How is gout treated?

Your healthcare provider may prescribe certain medications to treat gout.

Some drugs help control symptoms:

  • NSAIDs can reduce pain and swelling. Some people with kidney disease, stomach ulcers and other health problems are unable to take NSAIDs.
  • Colchicine can reduce inflammation and pain if you take it within 24 hours of a gout attack. It’s given by mouth.
  • Corticosteroids can relieve pain and swelling. You take steroids by mouth or with an injection.

Drugs that help lower levels of uric acid in your body to prevent or reduce future episodes of gout attacks:

  • Allopurinol, taken as a pill.
  • Febuxostat, taken as a pill.
  • Pegloticase, given as an intravenous (in the vein) infusion.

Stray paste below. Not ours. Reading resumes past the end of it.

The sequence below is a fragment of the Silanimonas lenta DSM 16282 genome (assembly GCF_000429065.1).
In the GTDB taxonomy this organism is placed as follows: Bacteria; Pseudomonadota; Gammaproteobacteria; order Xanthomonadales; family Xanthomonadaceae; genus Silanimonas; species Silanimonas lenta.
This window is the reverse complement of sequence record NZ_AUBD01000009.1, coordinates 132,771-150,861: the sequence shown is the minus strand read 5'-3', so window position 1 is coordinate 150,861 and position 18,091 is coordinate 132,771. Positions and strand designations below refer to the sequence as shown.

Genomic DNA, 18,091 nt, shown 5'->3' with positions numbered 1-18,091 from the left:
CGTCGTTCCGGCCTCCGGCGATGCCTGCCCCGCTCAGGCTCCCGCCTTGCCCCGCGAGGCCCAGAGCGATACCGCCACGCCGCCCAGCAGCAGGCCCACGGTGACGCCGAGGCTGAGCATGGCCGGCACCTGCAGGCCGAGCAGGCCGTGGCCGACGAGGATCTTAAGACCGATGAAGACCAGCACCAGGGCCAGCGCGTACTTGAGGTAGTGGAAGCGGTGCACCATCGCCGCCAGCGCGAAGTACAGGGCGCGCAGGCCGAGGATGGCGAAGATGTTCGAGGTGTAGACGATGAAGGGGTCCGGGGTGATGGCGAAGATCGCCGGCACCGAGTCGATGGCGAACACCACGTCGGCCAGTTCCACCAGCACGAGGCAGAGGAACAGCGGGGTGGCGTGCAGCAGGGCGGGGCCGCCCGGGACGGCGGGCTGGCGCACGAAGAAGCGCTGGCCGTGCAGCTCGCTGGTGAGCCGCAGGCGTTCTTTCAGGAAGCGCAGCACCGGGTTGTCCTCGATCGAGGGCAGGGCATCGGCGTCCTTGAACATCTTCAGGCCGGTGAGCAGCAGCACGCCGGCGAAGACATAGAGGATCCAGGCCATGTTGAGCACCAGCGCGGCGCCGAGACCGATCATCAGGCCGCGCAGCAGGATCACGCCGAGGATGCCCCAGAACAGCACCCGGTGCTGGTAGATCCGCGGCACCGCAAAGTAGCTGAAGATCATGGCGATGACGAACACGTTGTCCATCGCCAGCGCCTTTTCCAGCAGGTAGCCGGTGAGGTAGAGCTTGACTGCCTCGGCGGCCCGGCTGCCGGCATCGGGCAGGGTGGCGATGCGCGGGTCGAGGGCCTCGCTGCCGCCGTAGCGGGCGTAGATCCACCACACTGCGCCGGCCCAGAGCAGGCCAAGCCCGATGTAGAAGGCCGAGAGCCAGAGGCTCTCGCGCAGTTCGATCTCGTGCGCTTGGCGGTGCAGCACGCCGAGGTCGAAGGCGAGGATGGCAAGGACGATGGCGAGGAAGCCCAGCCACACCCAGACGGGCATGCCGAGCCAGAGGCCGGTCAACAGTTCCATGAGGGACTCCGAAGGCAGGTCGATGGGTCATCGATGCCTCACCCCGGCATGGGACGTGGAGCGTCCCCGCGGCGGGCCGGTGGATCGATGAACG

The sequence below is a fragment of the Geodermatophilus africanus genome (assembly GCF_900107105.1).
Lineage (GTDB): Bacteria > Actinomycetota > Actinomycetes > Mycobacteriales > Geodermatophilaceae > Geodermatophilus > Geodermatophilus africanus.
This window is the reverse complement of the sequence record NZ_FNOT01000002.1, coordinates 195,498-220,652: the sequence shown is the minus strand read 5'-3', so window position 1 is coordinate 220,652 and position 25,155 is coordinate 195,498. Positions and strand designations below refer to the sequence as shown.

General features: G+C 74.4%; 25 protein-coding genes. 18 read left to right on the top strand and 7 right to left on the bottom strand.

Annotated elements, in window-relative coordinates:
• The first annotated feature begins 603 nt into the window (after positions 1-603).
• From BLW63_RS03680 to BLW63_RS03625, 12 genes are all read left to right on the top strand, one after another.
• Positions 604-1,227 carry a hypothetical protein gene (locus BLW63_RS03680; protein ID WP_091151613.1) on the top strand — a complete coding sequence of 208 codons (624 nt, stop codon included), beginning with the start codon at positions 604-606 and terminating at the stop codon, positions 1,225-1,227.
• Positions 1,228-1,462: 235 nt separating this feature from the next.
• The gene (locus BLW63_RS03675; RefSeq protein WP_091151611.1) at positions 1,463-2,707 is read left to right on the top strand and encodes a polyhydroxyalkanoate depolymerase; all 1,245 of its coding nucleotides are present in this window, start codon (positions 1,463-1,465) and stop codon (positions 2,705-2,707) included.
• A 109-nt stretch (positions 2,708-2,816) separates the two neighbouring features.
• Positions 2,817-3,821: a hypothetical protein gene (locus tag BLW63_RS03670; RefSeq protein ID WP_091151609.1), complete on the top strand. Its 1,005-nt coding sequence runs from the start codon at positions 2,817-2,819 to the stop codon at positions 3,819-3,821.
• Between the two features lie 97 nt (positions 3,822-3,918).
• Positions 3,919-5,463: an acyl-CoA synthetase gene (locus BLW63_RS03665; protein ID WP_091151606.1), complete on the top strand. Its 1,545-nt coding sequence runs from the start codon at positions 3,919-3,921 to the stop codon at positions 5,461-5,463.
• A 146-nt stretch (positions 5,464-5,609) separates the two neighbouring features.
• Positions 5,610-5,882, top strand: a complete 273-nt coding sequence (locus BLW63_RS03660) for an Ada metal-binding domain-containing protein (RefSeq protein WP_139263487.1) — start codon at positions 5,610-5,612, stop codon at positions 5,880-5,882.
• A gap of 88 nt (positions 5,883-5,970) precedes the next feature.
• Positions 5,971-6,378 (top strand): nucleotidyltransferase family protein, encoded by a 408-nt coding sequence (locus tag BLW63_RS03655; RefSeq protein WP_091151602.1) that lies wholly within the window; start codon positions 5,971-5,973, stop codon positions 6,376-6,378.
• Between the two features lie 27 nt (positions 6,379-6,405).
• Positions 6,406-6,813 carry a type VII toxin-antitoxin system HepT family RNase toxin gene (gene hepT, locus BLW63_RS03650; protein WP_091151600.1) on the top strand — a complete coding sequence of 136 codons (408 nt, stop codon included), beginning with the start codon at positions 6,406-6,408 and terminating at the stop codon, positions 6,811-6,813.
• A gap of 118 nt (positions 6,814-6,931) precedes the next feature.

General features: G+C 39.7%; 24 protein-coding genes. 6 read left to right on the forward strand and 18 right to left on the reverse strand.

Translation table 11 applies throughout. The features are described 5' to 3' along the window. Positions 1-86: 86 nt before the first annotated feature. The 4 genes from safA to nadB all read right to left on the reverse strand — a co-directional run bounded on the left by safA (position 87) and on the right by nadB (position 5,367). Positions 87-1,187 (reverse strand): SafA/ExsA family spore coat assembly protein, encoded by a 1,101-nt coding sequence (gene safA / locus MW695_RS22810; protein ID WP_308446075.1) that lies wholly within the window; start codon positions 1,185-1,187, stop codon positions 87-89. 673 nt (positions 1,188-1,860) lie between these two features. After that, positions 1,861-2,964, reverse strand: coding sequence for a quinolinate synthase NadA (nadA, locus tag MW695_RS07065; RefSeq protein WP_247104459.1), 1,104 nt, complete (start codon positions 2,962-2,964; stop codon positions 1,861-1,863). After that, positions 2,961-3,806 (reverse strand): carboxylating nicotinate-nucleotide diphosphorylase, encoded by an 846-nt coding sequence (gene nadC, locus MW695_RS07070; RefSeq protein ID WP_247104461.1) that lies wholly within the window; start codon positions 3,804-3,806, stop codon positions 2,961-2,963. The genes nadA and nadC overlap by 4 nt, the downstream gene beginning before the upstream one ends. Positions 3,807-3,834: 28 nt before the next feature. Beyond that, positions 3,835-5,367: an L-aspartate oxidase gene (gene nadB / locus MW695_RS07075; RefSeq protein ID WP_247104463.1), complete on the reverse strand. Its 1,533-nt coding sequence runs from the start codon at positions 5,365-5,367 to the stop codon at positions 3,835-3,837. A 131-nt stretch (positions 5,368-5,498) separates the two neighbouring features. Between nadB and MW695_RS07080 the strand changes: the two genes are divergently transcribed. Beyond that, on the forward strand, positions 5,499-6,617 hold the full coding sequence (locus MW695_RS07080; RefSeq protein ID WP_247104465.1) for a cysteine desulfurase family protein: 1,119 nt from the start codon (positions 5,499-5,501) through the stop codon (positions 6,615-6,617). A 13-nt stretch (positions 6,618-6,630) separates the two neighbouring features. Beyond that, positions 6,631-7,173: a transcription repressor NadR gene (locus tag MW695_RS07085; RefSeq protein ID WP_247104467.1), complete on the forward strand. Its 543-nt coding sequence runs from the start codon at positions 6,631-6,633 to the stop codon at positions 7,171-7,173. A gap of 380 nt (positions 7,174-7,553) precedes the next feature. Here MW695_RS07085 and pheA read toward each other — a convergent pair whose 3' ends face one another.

• Probenecid, taken as a pill.

Last reviewed by a Cleveland Clinic medical professional on 11/15/2020.

References

  • American College of Rheumatology. Gout. Accessed 11/17/2020.
  • Arthritis Foundation. Gout. Accessed 11/17/2020.
  • Centers for Disease Control and Prevention. Gout. Accessed 11/17/2020.
  • National Institute of Arthritis and Musculoskeletal and Skin Diseases. Gout. Accessed 11/17/2020.

Cleveland Clinic is a non-profit academic medical center. Advertising on our site helps support our mission. We do not endorse non-Cleveland Clinic products or services. Policy